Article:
Home Home School Inside the Beltway: Homeschooling ‘surge’ still strong

Inside the Beltway: Homeschooling ‘surge’ still strong

The appeal of authentic and productive homegrown learning has staying power. The Associated Press has noticed.

“The coronavirus pandemic ushered in what may be the most rapid rise in homeschooling the U.S. has ever seen. Two years later, even after schools reopened and vaccines became widely available, many parents have chosen to continue directing their children’s educations themselves,” the AP noted in a report released Monday.

“Homeschooling numbers this year dipped from last year’s all-time high, but are still significantly above pre-pandemic levels,” the news service noted.

This “surge” has continued despite the reopening of public and private schools around the nation, the report said.

“Families that may have turned to homeschooling as an alternative to hastily assembled remote learning plans have stuck with it — reasons include health concerns, disagreement with school policies and a desire to keep what has worked for their children,” the analysis said.

“In 18 states that shared data through the current school year, the number of homeschooling students increased by 63% in the 2020-2021 school year, then fell by only 17% in the 2021-2022 school year,” the AP noted.


One observer has some overall advice for the nation’s educators.

“Education should always be done locally, as far from Washington bureaucrats as humanly possible. This local control should avail itself of charter schools, and school choice (obviously), homeschooling, and every other form of education that people — largely parents — can devise for the better education of their children to prepare them and the country for the future,” writes Roger Simon, a columnist for the Epoch Times, and co-founder of PJ Media.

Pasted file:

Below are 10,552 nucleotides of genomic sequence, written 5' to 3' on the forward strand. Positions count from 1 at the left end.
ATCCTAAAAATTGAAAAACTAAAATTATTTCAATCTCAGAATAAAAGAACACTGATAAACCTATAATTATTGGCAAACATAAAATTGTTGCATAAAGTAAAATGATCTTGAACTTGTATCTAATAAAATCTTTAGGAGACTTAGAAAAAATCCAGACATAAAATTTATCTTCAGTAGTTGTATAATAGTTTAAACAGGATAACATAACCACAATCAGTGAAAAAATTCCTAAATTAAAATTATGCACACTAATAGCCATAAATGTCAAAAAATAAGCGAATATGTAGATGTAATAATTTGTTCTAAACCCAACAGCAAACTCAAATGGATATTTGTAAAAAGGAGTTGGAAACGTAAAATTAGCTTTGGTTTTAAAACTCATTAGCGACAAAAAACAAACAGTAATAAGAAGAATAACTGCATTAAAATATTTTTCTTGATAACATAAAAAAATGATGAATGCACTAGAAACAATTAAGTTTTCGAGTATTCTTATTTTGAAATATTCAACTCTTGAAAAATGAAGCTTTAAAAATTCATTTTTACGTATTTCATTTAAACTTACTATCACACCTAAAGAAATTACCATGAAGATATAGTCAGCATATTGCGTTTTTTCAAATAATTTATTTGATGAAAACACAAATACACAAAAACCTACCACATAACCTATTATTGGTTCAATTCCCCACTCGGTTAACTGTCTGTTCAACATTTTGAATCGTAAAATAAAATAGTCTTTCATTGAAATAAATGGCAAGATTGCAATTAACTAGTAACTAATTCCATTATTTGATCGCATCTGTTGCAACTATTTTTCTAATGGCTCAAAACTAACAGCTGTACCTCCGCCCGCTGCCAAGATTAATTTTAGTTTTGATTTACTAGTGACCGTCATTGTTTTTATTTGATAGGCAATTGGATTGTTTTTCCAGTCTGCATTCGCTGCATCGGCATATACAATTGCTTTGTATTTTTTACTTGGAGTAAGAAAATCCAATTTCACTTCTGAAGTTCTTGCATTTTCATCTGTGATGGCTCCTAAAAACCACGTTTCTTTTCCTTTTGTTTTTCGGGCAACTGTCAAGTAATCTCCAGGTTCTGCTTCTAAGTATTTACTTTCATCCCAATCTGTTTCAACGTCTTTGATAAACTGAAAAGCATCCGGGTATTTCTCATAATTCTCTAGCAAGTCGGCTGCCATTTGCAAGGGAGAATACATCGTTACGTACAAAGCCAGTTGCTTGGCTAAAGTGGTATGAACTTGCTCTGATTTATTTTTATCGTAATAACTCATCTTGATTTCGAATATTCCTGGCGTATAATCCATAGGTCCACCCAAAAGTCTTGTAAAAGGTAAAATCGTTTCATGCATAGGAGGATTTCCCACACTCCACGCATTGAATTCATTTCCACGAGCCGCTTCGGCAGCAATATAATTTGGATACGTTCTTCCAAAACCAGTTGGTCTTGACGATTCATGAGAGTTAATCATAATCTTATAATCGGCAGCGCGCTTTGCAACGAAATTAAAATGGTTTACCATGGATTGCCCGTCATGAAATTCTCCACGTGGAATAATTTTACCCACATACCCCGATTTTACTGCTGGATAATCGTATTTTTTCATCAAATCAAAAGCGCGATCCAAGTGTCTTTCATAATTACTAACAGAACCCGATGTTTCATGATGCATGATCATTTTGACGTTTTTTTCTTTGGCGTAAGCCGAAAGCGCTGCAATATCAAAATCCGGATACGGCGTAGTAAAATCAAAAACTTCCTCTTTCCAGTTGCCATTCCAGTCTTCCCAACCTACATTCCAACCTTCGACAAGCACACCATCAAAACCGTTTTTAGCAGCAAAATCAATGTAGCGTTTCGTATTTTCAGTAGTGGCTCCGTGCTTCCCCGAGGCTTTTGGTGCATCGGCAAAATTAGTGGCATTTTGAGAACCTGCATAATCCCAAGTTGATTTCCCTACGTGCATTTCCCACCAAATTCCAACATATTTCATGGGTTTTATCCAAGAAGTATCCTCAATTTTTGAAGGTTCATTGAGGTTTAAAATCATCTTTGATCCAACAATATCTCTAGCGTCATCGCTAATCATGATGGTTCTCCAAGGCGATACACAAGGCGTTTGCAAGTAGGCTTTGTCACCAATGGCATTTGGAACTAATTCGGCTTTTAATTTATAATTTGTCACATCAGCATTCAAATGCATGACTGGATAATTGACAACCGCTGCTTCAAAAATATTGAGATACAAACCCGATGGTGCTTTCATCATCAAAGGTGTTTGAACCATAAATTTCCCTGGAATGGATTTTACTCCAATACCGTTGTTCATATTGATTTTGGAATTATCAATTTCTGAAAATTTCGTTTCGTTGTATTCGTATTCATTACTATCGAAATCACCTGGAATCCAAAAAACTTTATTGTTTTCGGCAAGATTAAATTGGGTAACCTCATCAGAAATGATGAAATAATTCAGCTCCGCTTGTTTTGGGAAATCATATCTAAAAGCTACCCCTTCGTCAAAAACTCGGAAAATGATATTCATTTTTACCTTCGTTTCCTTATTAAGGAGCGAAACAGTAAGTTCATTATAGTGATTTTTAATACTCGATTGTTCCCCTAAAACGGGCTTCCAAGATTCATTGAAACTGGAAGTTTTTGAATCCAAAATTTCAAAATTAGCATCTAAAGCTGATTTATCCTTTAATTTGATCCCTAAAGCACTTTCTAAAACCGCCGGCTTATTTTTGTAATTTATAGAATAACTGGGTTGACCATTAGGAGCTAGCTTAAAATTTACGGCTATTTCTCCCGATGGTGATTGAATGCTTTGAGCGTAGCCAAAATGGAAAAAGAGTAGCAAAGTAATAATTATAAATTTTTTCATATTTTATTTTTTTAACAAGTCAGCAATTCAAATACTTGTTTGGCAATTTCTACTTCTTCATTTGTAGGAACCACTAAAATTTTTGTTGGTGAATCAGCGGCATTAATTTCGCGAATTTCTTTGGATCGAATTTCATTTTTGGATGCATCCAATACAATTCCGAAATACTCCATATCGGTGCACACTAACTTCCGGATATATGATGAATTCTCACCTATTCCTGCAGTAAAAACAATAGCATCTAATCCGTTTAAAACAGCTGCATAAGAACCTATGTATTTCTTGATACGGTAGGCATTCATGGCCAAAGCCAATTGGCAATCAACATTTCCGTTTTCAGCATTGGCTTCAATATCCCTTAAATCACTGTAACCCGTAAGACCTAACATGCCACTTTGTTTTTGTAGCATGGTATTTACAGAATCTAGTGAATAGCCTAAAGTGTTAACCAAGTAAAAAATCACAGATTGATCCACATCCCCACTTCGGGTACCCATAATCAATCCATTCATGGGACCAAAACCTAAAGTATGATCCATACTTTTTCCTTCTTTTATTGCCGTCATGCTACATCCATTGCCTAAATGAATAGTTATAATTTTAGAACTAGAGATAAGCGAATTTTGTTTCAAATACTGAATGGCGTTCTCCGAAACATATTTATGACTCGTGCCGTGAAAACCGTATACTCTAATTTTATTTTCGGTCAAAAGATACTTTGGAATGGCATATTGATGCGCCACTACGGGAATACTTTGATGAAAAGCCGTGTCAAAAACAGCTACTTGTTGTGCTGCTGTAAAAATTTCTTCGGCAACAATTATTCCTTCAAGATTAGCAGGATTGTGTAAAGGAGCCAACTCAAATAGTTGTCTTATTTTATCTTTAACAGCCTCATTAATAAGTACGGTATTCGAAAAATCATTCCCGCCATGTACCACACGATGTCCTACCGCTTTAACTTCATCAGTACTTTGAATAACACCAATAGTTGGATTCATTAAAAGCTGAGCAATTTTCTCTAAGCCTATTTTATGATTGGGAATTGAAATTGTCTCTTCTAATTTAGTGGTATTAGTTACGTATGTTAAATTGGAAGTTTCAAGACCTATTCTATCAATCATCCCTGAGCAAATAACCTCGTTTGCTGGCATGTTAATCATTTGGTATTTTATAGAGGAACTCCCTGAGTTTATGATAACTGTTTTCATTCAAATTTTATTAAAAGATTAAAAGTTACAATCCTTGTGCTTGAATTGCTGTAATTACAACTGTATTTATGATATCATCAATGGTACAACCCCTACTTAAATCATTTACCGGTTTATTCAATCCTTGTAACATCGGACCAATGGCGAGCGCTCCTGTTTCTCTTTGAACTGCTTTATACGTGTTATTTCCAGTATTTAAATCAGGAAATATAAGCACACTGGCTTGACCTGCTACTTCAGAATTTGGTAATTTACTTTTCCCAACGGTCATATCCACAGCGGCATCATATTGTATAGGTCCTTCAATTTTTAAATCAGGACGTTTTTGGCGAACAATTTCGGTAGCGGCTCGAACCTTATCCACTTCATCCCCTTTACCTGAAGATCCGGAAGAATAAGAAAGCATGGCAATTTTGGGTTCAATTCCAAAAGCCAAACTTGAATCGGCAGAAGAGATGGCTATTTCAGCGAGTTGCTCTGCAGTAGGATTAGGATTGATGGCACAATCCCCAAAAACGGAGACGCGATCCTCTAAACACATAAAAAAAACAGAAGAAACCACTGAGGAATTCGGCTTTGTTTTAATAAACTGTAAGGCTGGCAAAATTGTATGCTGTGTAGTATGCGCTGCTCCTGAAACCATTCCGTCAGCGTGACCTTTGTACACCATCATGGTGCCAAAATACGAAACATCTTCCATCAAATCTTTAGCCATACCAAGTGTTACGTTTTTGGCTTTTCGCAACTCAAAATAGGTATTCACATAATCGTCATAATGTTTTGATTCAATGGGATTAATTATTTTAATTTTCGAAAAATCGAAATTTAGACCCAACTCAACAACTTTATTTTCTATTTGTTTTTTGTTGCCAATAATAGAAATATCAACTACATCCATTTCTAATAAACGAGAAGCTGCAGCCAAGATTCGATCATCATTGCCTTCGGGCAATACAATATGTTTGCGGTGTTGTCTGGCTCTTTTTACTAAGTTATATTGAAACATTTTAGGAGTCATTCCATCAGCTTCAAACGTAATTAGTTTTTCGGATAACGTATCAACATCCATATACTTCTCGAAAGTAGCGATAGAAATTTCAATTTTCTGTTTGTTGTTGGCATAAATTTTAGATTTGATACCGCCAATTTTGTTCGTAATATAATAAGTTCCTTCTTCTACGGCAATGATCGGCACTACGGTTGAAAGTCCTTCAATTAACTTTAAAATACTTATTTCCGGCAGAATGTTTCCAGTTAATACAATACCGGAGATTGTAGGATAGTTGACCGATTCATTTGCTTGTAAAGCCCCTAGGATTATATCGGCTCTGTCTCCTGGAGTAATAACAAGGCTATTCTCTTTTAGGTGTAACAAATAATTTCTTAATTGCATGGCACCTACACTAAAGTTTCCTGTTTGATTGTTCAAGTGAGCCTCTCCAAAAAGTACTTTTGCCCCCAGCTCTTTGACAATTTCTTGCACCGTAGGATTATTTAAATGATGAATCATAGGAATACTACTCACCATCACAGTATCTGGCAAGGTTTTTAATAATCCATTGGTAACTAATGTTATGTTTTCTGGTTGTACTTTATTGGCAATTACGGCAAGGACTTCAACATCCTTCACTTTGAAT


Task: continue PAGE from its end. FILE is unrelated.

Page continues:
“The results of federal control, any federal control, including the egregious Common Core, of our children’s education, have been nothing short of horrendous. The U.S. public educational system, once the envy of the world, is a disgrace, run from above by people who would never think of sending their children to public schools but are certain exactly how we should run them,” Mr. Simon later noted.

“In classrooms today, teachers no longer teach. They read from pre-planned syllabi as if they were robots. These syllabi, often filled with carefully crafted left-wing gibberish, are intended to make sure our children get a ‘proper’ education but actually do just the opposite: cut off communication between student and teacher,” he advised.


Sen. Elizabeth Warren is looking ahead. The Massachusetts Democrat has penned an op-ed in The New York Times that tells her party “Democrats can avoid disaster in November.”

Recent public opinion polls suggest otherwise; findings consistently place Democratic hopefuls behind their GOP challengers in the midterm elections.

“Republicans are betting that a stalled Biden agenda won’t give Democrats enough to run on in the midterm elections — and they might be right,” said Ms. Warren, who accused Republicans of peddling “lies, fear and division.”